Iran’s diplomatic presence has been given 48 hours to leave Saudi Arabia after protesters burned the Saudi embassy in Tehran. The protests were a response to the Sunni Kingdom’s execution of prominent critic Sheikh Nimr, a Shia leader popular among youth who called for elections in Saudi Arabia amongst by other reforms.
Diplomatic hacks will know that tensions have been high between the Sunni and Shia states for some time, but Saudi Arabia has lit sparks by taking a hard line both internally and externally in 2015. The monarchy has seen a marked increase in executions, and has been isolating itself from the international community with unwavering aggressive rhetoric towards its Shia neighbours.
The Vienna Convention on Diplomatic Relations places the responsibility to protect embassy premesis on the receiving state, and this is not the first time Tehran has had difficulty upholding it’s end on that clause, infamously allowing US diplomats to be taken hostage in the 1970s in what is now known as the Tehran Hostage Crisis. This trip down memory lane with the burning of the Saudi Embassy was recalled by Iranian President Rouhani’s condensation of attacks on the diplomatic premesis, calling them “unjustifiable”.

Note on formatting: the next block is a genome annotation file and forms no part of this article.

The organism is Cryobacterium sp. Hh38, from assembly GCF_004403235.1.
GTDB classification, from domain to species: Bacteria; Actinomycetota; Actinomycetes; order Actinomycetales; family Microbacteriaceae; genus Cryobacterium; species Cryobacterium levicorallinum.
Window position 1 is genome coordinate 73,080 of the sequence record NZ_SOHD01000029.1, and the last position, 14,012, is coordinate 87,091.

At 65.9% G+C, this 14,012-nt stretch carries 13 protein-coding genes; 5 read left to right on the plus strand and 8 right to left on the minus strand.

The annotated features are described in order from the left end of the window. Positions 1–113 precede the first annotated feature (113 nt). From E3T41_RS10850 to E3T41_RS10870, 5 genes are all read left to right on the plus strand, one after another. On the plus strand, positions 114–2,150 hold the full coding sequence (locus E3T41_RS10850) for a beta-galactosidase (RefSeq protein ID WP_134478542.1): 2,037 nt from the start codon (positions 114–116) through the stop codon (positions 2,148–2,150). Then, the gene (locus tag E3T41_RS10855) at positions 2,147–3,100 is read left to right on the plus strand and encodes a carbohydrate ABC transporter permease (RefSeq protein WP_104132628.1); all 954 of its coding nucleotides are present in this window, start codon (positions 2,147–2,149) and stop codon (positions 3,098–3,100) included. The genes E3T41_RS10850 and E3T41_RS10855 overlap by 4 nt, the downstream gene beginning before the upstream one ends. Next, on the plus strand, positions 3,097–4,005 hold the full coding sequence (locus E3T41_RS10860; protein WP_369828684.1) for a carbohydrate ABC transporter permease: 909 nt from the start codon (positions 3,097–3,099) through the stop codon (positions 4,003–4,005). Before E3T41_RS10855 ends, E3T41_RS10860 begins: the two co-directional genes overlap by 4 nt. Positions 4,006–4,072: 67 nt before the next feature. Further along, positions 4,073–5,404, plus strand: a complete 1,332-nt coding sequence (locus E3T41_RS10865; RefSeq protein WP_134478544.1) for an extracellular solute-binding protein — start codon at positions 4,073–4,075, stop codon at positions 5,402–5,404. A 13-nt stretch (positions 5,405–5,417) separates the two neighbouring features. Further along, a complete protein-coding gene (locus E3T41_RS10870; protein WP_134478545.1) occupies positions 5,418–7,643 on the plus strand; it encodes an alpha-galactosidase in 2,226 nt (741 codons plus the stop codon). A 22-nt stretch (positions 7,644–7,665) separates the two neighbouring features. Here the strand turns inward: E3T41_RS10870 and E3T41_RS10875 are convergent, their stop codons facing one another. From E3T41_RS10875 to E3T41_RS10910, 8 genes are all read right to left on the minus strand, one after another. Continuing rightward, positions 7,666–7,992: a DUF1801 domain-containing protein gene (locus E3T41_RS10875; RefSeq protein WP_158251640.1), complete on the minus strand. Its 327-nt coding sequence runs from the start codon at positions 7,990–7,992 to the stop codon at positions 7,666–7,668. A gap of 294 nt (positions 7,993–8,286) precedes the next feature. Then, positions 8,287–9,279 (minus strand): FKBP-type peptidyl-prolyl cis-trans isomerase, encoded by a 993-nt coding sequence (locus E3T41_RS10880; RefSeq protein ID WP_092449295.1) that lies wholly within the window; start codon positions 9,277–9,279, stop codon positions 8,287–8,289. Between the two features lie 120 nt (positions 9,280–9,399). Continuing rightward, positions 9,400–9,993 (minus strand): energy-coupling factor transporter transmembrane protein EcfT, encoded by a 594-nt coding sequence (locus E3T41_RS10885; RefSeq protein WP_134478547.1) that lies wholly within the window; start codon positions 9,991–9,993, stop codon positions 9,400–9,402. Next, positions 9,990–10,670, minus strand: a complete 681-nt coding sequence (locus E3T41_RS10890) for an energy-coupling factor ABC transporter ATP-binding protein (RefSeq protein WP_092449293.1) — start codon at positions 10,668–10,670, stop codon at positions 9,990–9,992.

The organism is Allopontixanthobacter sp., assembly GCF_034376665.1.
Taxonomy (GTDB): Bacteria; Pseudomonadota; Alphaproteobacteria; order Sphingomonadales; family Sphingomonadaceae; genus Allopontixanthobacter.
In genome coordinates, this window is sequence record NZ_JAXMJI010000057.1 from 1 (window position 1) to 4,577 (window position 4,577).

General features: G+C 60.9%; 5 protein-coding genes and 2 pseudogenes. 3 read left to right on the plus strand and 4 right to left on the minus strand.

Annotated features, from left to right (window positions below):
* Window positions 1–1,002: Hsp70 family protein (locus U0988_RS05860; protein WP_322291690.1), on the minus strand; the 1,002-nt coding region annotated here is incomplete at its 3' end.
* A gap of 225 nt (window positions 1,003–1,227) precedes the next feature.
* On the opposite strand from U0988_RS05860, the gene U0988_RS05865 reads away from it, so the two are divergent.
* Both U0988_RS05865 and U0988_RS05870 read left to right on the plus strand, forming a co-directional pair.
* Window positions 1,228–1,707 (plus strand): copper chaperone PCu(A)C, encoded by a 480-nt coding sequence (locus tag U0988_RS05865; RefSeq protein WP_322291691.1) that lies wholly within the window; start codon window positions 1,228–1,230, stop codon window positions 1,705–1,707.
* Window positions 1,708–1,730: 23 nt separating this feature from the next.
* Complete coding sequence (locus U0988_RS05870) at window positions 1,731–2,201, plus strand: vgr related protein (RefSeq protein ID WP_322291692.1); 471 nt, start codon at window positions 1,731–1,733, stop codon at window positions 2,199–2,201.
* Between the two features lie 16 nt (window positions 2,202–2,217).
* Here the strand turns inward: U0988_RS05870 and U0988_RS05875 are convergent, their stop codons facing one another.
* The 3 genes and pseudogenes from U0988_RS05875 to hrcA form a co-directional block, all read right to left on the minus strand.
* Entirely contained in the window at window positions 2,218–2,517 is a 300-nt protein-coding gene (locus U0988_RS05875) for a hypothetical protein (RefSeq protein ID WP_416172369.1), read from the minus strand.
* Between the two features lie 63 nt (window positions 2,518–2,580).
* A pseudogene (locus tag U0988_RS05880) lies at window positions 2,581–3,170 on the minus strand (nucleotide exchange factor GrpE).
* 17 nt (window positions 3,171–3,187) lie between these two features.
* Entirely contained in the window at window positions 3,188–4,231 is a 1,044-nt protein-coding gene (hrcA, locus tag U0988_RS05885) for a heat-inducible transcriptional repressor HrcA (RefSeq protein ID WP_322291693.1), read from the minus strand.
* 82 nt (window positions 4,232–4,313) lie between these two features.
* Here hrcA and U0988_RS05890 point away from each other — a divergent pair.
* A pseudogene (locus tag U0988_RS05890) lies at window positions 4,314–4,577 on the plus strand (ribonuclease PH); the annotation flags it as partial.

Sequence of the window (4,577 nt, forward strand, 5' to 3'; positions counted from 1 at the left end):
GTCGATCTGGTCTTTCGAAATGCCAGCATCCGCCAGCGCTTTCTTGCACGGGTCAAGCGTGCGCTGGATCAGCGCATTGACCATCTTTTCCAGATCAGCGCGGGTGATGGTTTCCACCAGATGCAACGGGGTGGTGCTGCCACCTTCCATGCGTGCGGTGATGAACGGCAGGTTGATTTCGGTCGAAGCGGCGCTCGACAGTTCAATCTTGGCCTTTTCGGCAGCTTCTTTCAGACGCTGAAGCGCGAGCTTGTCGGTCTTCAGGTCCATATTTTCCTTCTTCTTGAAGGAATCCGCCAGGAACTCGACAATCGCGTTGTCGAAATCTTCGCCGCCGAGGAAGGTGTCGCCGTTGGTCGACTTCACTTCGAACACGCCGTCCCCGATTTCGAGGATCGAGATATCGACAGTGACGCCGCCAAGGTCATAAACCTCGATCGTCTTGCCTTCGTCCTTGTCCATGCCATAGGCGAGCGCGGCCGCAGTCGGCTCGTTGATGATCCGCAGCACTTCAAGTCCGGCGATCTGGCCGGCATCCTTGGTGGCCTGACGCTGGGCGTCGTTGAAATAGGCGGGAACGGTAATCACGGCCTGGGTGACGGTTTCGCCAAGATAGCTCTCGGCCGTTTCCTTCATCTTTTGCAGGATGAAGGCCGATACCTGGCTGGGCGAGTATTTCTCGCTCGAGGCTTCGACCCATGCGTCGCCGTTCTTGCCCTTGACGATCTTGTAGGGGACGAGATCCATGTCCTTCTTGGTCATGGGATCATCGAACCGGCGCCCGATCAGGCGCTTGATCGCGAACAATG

Iran has been trying to play ball with the international community in 2015, striking landmark nuclear accords negotiated with US Secretary of State John Kerry.